Engadget set off a firestorm this week when it posted an article (which I will not link to here) speculating on the next generation of Apple’s TV convergence hardware. The story has picked up steam as it’s been regurgitated across the Apple blogosphere – and unfortunately, like a sticky ball of lint, it’s retained the same basic errors in understanding how the Apple TV works.
Joshua Topolsky quotes a mysterious “trusted source” as saying Apple will unveil a new $99 device designed around the same microprocessor hardware that drives its iPad and iPhone. The device allegedly introduces a new iTunes streaming service that Apple will unveil, and Topolsky underscores one glaring issue: that the new device, to be rechristened “iTV,” “won’t be capable of handling (or enabled to handle) 1080i and 1080p video.” How appalling.
There’s only one problem.
The Apple TV never had support for 1080i or 1080p video.
I know that many of you will do a double-take, and will immediately fire up your flatscreen TV to check. And you’ll find that your Apple TV says it knows you’re on a 1080i device. I know that’s one of the first things I changed when I set up my Apple TV.
But check the specs on Apple’s own Web site to confirm. The Apple TV simply does not output 1080p or 1080i video. It never has.
Sure, Apple says the Apple TV is compatible with a widescreen TV capable of outputting 1080i/1080p video, but if you actually check the “video formats supported” section of the Apple TV’s tech specs page, you’ll see that it says “maximum resolution: 1280 x 720 pixels at 24 fps.”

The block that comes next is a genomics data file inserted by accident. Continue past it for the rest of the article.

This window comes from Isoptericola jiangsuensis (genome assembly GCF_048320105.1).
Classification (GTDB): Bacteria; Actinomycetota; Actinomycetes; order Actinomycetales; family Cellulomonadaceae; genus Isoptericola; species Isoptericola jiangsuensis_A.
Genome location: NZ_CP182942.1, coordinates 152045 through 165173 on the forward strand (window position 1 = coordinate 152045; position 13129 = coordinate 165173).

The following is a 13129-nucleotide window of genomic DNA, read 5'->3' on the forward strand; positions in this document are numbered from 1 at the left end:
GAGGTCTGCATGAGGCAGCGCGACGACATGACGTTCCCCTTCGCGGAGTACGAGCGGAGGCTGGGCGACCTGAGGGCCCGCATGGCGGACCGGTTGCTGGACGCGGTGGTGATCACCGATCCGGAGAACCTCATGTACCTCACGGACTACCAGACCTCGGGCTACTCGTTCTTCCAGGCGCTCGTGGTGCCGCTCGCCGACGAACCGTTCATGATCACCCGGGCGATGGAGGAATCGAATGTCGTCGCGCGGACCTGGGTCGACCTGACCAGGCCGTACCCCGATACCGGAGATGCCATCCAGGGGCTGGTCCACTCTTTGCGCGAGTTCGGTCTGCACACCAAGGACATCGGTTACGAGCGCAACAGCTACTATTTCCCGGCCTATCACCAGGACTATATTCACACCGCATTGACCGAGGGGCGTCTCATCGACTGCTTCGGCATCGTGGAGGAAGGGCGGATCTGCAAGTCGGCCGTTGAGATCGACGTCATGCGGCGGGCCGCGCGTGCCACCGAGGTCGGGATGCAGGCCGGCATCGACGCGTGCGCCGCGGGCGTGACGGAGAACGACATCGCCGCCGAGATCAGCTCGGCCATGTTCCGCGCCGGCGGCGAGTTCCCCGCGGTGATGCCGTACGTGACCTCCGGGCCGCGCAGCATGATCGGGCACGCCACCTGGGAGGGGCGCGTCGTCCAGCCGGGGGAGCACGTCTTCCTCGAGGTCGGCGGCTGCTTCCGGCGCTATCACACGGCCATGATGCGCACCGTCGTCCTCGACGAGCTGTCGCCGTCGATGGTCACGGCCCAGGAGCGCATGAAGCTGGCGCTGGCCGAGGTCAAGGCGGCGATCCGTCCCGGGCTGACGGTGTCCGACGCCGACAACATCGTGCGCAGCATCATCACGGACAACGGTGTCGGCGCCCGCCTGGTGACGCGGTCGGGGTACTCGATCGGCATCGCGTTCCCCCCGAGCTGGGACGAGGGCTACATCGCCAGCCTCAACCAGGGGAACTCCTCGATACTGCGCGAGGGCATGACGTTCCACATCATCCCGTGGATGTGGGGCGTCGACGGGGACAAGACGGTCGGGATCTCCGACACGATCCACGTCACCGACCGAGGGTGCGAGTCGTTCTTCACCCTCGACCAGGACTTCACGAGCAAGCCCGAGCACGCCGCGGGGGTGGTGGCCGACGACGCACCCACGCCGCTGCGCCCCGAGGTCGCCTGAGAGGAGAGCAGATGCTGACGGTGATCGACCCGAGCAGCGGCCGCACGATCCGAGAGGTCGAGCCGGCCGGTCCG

We measure the resolution of a video signal
horizontally vertically. 1080i and 1080p corresponds to a video resolution of 1920 x 1080. Guess what? Your Apple TV can’t handle that now.
Part of the problem lies with Engadget’s headline. It reads, in part, “Upcoming Apple TV loses 1080p playback.” This implies it was ever there to begin with. It simply wasn’t, not in the current generation of the Apple TV. And if it ever was present in this hypothetical new device, it’s irrelevant, since its specifications are entirely imaginary and the device has never been announced.
Alas, this is what passes for analysis in the tech press today, so what we’ve largely seen rebounding around the Mac blogosphere, exacerbated by the nattering of the Twittersphere, is the erroneous assumption that Apple has taken something away.
The only thing I hate worse than rumor-mongering is lousy (or completely absent) fact checking. This article, and the frenzied reportage that surrounds it, hits both criteria, sadly.
Don’t believe the hype, folks, and wait for Apple to make an announcement, if such a product even exists.